Do Building-Integrated Solar Electricity Systems make sense? Is it worth waiting for residential sol


1. Building-Integrated solar electricity systems (BIPV) have been considered the ‘holy grail’ for some time, for good reason. When the solar electricity plant and roofing system are unitary, aesthetic issues should be minimized.

2. Cost savings would be expected both in terms of material and labor – the client is buying and installing one system that is both waterproofing and renewable energy plant.

3. Homeowners would expect fewer potential issues with leaks (and associated finger-pointing) with an integrated installation (roofing + solar).

Building-integrated Photovoltaics (BIPV) are not new – we have seen constant product change, with manufacturers releasing and terminating products (including big names such as Dow, Sanyo, and Sharp offering and then discontinuing their integrated products before exiting the solar industry completely). This disruption can leave the client with no warranty and no access to spares if ever needed in the future. Many products have had mismatched roofing system and solar electricity lifespans, e.g., 100 year roof-tile with 40-year solar cells (the roof will significantly outlive the solar plant). Aesthetic and output limitations were common (visible imperfections to the skilled eye, much less output per square foot than best-in-class solar panels). In many cases, installing the integrated systems required different skill sets (roofing and solar electricity), which aren’t typical combinations in the construction industry today.

Reasons for homeowners to incorporate solar electricity typically include saving money over time with a durable/reliable renewable energy power plant and protecting the environment. By far, the highest volume solar applications are utility-scale and commercial, both of which are cost- and space-driven, without aesthetic considerations (invisible flat roofs, open fields, parking structures). This big market brought manufacturing costs down (through standardization, competition and high volume production), while efficiency (energy per square foot), and reliability went up – these are good things that have accelerated solar adoption. So, the current expansion of solar that we see today is partially a consequence of rising energy prices / customer awareness and lower prices of solar panels in the mainstream, resulting in excellent return-on-investment for system owners.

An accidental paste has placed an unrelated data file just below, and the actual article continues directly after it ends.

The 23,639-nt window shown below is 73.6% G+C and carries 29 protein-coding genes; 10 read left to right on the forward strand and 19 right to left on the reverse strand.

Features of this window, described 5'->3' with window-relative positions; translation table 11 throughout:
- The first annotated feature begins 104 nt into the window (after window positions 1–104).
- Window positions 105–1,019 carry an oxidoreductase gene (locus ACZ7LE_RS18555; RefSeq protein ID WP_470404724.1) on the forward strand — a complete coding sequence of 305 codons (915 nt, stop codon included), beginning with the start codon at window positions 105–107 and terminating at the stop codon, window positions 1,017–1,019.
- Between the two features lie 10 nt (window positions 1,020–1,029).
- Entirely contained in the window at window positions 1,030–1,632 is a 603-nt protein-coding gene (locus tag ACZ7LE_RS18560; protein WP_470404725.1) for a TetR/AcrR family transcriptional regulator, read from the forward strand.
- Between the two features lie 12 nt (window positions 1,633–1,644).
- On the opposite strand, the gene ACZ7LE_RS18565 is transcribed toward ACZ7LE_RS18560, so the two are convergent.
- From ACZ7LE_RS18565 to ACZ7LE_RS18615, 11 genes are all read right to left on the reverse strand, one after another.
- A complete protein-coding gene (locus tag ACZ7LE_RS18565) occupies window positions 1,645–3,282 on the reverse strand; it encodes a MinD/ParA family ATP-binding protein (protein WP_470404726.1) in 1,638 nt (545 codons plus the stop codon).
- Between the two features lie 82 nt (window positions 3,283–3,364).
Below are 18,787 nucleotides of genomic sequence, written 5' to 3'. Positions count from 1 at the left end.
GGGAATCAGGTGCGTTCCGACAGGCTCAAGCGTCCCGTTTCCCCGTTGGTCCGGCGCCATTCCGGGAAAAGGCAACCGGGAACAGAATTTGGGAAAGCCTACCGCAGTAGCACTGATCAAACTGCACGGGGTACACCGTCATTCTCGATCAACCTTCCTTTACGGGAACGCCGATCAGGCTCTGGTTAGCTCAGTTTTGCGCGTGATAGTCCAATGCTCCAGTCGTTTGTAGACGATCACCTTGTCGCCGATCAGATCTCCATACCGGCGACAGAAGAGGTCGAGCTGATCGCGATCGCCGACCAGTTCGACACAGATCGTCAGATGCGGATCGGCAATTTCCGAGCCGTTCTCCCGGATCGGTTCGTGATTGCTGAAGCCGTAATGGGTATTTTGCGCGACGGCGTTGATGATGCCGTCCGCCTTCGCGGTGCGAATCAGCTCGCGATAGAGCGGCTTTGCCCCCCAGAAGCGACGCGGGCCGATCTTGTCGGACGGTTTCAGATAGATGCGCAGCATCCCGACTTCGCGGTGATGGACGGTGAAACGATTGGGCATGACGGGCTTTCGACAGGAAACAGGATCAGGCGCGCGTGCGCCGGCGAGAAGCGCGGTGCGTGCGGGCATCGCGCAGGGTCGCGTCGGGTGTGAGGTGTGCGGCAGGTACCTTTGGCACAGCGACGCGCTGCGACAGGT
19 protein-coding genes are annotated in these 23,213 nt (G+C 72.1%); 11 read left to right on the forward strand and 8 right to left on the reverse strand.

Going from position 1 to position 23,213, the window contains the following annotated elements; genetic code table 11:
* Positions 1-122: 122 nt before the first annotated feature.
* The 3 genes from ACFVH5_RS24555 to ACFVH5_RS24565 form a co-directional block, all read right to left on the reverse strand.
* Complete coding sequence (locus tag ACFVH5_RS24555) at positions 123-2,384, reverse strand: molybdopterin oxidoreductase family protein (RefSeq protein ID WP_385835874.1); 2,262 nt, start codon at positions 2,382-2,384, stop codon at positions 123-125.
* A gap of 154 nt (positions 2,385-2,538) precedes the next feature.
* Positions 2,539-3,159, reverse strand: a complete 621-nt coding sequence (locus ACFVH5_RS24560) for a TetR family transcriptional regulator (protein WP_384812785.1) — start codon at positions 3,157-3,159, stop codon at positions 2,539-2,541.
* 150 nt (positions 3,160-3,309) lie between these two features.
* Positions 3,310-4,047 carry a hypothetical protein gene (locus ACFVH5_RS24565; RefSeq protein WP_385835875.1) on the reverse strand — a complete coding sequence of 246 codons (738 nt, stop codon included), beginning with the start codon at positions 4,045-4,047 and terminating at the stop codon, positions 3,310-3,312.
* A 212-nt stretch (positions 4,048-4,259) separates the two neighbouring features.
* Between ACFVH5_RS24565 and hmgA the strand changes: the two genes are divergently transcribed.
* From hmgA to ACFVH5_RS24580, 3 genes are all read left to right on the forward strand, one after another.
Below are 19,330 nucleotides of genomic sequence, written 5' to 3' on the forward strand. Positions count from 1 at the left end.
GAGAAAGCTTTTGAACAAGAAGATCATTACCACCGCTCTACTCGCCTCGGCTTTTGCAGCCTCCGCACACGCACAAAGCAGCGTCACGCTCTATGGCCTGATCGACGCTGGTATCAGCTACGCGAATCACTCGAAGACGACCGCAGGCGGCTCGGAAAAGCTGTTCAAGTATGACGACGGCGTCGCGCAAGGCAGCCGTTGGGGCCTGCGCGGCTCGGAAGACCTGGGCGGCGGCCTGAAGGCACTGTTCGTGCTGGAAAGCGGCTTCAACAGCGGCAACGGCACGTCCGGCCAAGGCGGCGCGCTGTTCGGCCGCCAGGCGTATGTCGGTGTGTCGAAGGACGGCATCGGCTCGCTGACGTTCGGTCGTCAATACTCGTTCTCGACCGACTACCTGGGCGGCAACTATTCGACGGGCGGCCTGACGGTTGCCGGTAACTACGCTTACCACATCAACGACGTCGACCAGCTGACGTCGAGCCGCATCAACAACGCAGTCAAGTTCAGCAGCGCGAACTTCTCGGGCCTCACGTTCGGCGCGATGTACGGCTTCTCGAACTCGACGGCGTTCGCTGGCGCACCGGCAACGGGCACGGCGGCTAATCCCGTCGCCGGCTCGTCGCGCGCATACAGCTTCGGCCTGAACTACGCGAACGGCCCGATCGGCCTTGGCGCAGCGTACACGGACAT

Clearly, there are hazards with moving forward with BIPV (as opposed to solar panels), which must be weighed against the perceived aesthetic advantages as compared to proven/mature/best-in-class solar panel installations. Based on history, a homeowner purchasing BIPV could end up with an ‘orphan’ or problematic system – this should be expected when working with one-of-a-kind niche products in a small market that requires atypical installation skill sets. Yes, this could change somewhat if BIPV becomes the norm for residential systems at some point in the future. No, certain disadvantages of BIPV are intrinsic and do not apply to best-in-class solar panels – examples include much higher number of failure points (it would take a very large number of tiles to match the output of a single high-output solar panel), and considerably higher roof space requirements (to generate comparable output). Considering that a) BIPV is a technology best suited to new construction (no existing roof/new home designed to handle weight/geometry of BIPV), and b) many people building new homes want to achieve net-zero or near-zero energy (requiring maximum solar output from limited roof space), potential BIPV buyers will have to decide whether the benefits outweigh the hazards. Yes, some of the hazards of BIPV could be unacceptable to a thoughtful buyer focused on the long-term – if their BIPV system fails and can’t be repaired, or wears out prematurely, the return-on-investment, carbon reduction, and added value go away.


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